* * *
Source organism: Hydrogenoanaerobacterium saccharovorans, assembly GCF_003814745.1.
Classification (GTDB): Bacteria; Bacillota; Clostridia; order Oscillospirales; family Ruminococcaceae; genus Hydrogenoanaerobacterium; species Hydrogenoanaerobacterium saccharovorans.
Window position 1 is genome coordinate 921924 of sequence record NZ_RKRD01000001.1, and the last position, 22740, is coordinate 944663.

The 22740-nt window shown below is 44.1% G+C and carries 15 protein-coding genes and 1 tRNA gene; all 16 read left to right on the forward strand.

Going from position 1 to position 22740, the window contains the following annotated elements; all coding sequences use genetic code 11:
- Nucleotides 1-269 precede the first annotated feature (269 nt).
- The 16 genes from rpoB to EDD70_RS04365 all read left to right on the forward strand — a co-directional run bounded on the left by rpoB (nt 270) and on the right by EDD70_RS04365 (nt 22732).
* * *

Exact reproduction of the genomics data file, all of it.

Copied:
Source organism: Hydrogenoanaerobacterium saccharovorans, assembly GCF_003814745.1.
Classification (GTDB): Bacteria; Bacillota; Clostridia; order Oscillospirales; family Ruminococcaceae; genus Hydrogenoanaerobacterium; species Hydrogenoanaerobacterium saccharovorans.
Window position 1 is genome coordinate 921924 of sequence record NZ_RKRD01000001.1, and the last position, 22740, is coordinate 944663.

The 22740-nt window shown below is 44.1% G+C and carries 15 protein-coding genes and 1 tRNA gene; all 16 read left to right on the forward strand.

Going from position 1 to position 22740, the window contains the following annotated elements; all coding sequences use genetic code 11:
- Nucleotides 1-269 precede the first annotated feature (269 nt).
- The 16 genes from rpoB to EDD70_RS04365 all read left to right on the forward strand — a co-directional run bounded on the left by rpoB (nt 270) and on the right by EDD70_RS04365 (nt 22732).